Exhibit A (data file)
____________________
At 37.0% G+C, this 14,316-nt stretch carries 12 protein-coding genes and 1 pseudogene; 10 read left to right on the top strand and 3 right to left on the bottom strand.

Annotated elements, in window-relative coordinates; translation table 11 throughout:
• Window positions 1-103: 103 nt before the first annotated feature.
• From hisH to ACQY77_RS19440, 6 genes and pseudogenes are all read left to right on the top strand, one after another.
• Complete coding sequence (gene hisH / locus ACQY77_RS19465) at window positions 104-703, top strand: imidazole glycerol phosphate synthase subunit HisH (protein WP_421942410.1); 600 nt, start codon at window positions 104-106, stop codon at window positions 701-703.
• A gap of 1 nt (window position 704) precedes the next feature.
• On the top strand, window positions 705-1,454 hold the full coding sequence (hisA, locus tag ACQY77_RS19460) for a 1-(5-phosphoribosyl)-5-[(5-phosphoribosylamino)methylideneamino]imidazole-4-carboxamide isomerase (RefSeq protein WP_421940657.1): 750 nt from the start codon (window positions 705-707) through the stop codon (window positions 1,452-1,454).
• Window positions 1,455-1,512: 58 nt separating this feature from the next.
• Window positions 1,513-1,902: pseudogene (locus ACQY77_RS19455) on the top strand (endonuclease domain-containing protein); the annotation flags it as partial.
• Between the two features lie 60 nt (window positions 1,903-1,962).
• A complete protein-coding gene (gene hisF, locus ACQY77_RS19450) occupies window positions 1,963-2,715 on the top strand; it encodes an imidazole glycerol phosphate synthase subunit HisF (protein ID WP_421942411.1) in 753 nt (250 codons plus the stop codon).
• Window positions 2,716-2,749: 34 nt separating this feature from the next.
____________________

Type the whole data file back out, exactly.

At 37.0% G+C, this 14,316-nt stretch carries 12 protein-coding genes and 1 pseudogene; 10 read left to right on the top strand and 3 right to left on the bottom strand.

Annotated elements, in window-relative coordinates; translation table 11 throughout:
• Window positions 1-103: 103 nt before the first annotated feature.
• From hisH to ACQY77_RS19440, 6 genes and pseudogenes are all read left to right on the top strand, one after another.
• Complete coding sequence (gene hisH / locus ACQY77_RS19465) at window positions 104-703, top strand: imidazole glycerol phosphate synthase subunit HisH (protein WP_421942410.1); 600 nt, start codon at window positions 104-106, stop codon at window positions 701-703.
• A gap of 1 nt (window position 704) precedes the next feature.
• On the top strand, window positions 705-1,454 hold the full coding sequence (hisA, locus tag ACQY77_RS19460) for a 1-(5-phosphoribosyl)-5-[(5-phosphoribosylamino)methylideneamino]imidazole-4-carboxamide isomerase (RefSeq protein WP_421940657.1): 750 nt from the start codon (window positions 705-707) through the stop codon (window positions 1,452-1,454).
• Window positions 1,455-1,512: 58 nt separating this feature from the next.
• Window positions 1,513-1,902: pseudogene (locus ACQY77_RS19455) on the top strand (endonuclease domain-containing protein); the annotation flags it as partial.
• Between the two features lie 60 nt (window positions 1,903-1,962).
• A complete protein-coding gene (gene hisF, locus ACQY77_RS19450) occupies window positions 1,963-2,715 on the top strand; it encodes an imidazole glycerol phosphate synthase subunit HisF (protein ID WP_421942411.1) in 753 nt (250 codons plus the stop codon).
• Window positions 2,716-2,749: 34 nt separating this feature from the next.